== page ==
BEIJING/TOKYO (Reuters) - China and Japan agreed on Friday to work on improving ties and signaled willingness to put a bitter row over disputed islands on the back burner, paving the way for their leaders to meet at an Asian-Pacific summit next week.
The agreement, ahead of an expected ice-breaking chat between Japanese Prime Minister Shinzo Abe and Chinese President Xi Jinping at the gathering in Beijing, signals a thaw in ties between the world's second- and third-biggest economies.
Relations have been soured over the past two years by the territorial row, regional rivalry and the bitter legacy of Japan's wartime occupation of China.
Abe said the two sides were making final arrangements for one-on-one talks, although neither he nor China's foreign ministry confirmed that the talks were set.
"Both Japan and China are coming to the view that it would benefit not just the two countries but regional stability if a summit is held," he told a TV program.
But in signs that fundamental problems would not easily be resolved, Abe also said there had been no change in Japan's stance on the isles at the heart of the territorial dispute, while China's top diplomat, Yang Jiechi, urged Japan to properly handle sensitive issues like history and the islands.
"The two sides have agreed to gradually resume political, diplomatic and security dialogue through various multilateral and bilateral channels and to make efforts to build political mutual trust," the two countries said in statements released simultaneously. The communiques followed a meeting between Yang and Abe's national security adviser, Shotaro Yachi.
The statements said China and Japan also "acknowledged that different positions exist between them" regarding tensions over the islands in the East China Sea and agreed to set up a crisis management mechanism to prevent "contingencies".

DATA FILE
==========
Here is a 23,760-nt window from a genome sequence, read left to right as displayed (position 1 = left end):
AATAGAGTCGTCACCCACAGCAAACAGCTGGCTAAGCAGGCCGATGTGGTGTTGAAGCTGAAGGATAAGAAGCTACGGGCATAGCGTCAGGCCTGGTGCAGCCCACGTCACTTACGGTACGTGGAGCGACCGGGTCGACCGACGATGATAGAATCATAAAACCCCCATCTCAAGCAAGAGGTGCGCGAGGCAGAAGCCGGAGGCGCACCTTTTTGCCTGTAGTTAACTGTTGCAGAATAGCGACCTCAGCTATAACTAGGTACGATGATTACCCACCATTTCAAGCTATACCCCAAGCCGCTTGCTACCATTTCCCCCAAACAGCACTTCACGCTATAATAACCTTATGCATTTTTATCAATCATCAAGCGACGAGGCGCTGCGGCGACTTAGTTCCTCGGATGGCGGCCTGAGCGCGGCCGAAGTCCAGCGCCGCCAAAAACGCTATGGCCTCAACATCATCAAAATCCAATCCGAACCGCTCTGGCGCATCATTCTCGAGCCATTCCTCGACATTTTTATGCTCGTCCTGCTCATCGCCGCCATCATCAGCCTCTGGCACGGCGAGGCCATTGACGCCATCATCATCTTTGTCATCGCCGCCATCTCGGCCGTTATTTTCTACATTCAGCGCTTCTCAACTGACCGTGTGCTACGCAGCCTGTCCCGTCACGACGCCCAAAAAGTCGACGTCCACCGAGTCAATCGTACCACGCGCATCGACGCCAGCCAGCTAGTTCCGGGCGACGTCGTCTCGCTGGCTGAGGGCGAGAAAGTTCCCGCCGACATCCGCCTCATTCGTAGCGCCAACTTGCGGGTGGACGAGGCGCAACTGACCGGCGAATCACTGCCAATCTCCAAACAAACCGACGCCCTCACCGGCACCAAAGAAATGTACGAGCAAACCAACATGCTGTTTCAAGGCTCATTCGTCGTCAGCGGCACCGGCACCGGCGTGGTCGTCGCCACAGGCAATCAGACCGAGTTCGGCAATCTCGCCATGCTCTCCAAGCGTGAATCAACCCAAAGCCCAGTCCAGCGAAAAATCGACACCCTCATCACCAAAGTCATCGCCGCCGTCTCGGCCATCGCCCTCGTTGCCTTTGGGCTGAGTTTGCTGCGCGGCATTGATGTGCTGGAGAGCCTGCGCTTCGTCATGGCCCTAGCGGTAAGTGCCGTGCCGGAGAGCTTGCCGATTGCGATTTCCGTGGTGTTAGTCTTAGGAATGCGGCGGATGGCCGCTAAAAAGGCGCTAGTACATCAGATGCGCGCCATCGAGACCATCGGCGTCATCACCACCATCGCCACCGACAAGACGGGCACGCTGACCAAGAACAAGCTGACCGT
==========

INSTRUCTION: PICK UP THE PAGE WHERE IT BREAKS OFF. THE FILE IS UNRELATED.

Abe, who has not met Xi except to shake hands since taking office in December 2012, has been calling for a one-on-one meeting at the Nov. 10-11 Asia-Pacific Economic Cooperation (APEC) summit, while insisting no conditions be set for talks.
China has sought assurances that Abe would not repeat his December 2013 visit to Tokyo's Yasukuni Shrine for the war dead, seen in Beijing as a symbol of Japan's past militarism.
Such a promise would be hard for the conservative Abe to make, however, and the Japanese leader told the TV show that the agreement did not cover specific issues such as his shrine visits.
Beijing has also demanded that Japan acknowledge the existence of a formal territorial dispute over the tiny islands, which are controlled by Japan but also claimed by Beijing.
The uninhabited isles are known as the Diaoyu in China and the Senkaku in Japan.
In an English-language commentary, China's official Xinhua news agency called the agreement "an encouraging icebreaker that has been painfully overdue."
"It has brought the relationship between the world's second and third largest economies back to temperatures above the freezing point. Should it be properly implemented, it will mark a turning point in the trajectory of China-Japan relations."
Analysts said the two sides appeared to have found a diplomatic formula that would allow both to save face and set aside the row over the islands that had threatened to spark an unintended military clash and was hurting vital economic ties.
"It's already a significant step toward thawing the exceptionally chilly relations that have prevailed since 2012, when Japan nationalized the islands," said Jeffrey Kingston, director of Asian studies at Temple University's Japan campus.
"The diplomats made it seem like a win-win situation and helped both sides climb down," he said, adding that the agreement fell short of China's demand that Japan recognize the existence of a formal territorial dispute.
Wang Xinsheng, a Japan expert at Peking University, said it was clear the two countries had agreed to talks at APEC but added he did not expect any substantive breakthroughs.
"Questions of history and of the islands will need time to resolve. However, even a meeting and a chat is in itself a success," Wang said.
Writing and additional reporting by Linda Sieg and Tetsushi Kajimoto in Tokyo; Editing by Mike Collett-White